Monday, February 11, 2008


I was supposed to be guest-listed for Mansion on Saturday, Manhattan’s new swishy super-club, which has opened on the site of Crobar. Unfortunately my jetlag got the better of me and by midnight I was practically face down in my supper.

I had pottered off to a post Fashion Week birthday supper at Bobo in the West Village. Bobo was briefly hip for a few weeks when it opened last autumn – until people actually tasted the food. With a new chef (make that two: Rick Jakobson & Jared Stafford-Hill) taking over five weeks ago, it’s upped the ante considerably. (There’s not a just a new menu, but a new front of house team too, including the very good Andy Vaughan as GM, newly arrived from Soho House.)

Hidden away on a junction in the West Village, with no signage - and no indication it's a restaurant, Bobo's two floors are shabby chic, lit by candles and seemingly populated by very beautiful, underfed people. (The restaurant has become a firm fashion world favourite, & is currently recovering from hosting Vera Wang’s Lavender label show and umpteen fashion house dinners during NYFW).

Where the old chef, Ducasse alum Nicolas Cantrel’s menu was supposedly Pan-European but read more as American Modern/schizophrenic before, the new carte shows considerable restraint and reads well, with a strong emphasis on seasonality and, frankly, deliciousness. Although our charming waitress said the restaurant was French, it doesn’t read much like any French menu I’ve seen in Paris of late, with more in common with London restaurants like Hereford Road right now.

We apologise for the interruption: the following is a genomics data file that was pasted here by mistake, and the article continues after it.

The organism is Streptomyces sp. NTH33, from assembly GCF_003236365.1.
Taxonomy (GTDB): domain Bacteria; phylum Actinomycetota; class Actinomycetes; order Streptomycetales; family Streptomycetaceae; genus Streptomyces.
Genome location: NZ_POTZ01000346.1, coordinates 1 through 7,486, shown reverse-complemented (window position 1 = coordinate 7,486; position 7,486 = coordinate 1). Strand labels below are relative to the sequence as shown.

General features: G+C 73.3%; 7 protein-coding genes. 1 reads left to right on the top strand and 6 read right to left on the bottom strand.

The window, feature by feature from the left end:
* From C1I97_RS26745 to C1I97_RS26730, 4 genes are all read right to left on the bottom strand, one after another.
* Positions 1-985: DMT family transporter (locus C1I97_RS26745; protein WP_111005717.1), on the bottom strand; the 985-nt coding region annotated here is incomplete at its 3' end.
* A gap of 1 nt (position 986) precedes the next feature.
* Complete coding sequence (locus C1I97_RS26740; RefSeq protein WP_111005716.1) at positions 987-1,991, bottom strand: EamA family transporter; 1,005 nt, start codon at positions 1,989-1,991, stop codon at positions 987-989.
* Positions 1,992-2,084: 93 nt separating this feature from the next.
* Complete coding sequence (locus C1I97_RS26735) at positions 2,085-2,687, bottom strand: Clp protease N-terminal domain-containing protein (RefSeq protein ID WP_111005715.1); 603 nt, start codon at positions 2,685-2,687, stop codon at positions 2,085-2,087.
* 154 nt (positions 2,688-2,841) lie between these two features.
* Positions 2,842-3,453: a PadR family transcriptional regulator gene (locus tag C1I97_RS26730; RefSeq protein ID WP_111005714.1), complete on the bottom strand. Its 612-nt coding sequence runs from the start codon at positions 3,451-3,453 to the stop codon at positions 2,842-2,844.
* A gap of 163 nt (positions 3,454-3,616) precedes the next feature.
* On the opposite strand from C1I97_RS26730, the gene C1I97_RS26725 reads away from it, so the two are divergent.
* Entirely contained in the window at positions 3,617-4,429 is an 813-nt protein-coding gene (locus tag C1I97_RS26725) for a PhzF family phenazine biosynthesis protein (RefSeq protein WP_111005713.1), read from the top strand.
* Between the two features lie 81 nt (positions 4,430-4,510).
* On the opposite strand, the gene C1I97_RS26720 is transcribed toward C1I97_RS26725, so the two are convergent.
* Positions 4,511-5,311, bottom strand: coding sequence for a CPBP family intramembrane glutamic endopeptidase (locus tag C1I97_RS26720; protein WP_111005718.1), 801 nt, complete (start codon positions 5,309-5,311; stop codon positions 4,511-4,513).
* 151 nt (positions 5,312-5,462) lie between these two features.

Having seen the piles of salsify at the Greenmarket that morning, it was especially pleasing to see it here in abundance, especially in a delicate, but sharply dressed salad of winter vegetables. Plump and fluffy ricotta ravioli were well paired with trompette des morts and little pieces of cauliflower, whilst a simple plate of jamon de serrano showed that great ingredients don’t always need bells and whistles. I was eating with girls, so pudding was one textbook creamy and cool semi-freddo with hazelnut macaroon and coffee (I think – I was practically asleep by then), six spoons and a birthday candle.

I’m going back again when I’m not so bludgeoned with tiredness that I can't actually eat a sensible meal. I want to go through the interesting wine list properly, which seems to indicate a sure hand in the cellar on first read. It’s just a shame that so many fashion people eat there: food like this deserves some proper trenchermen.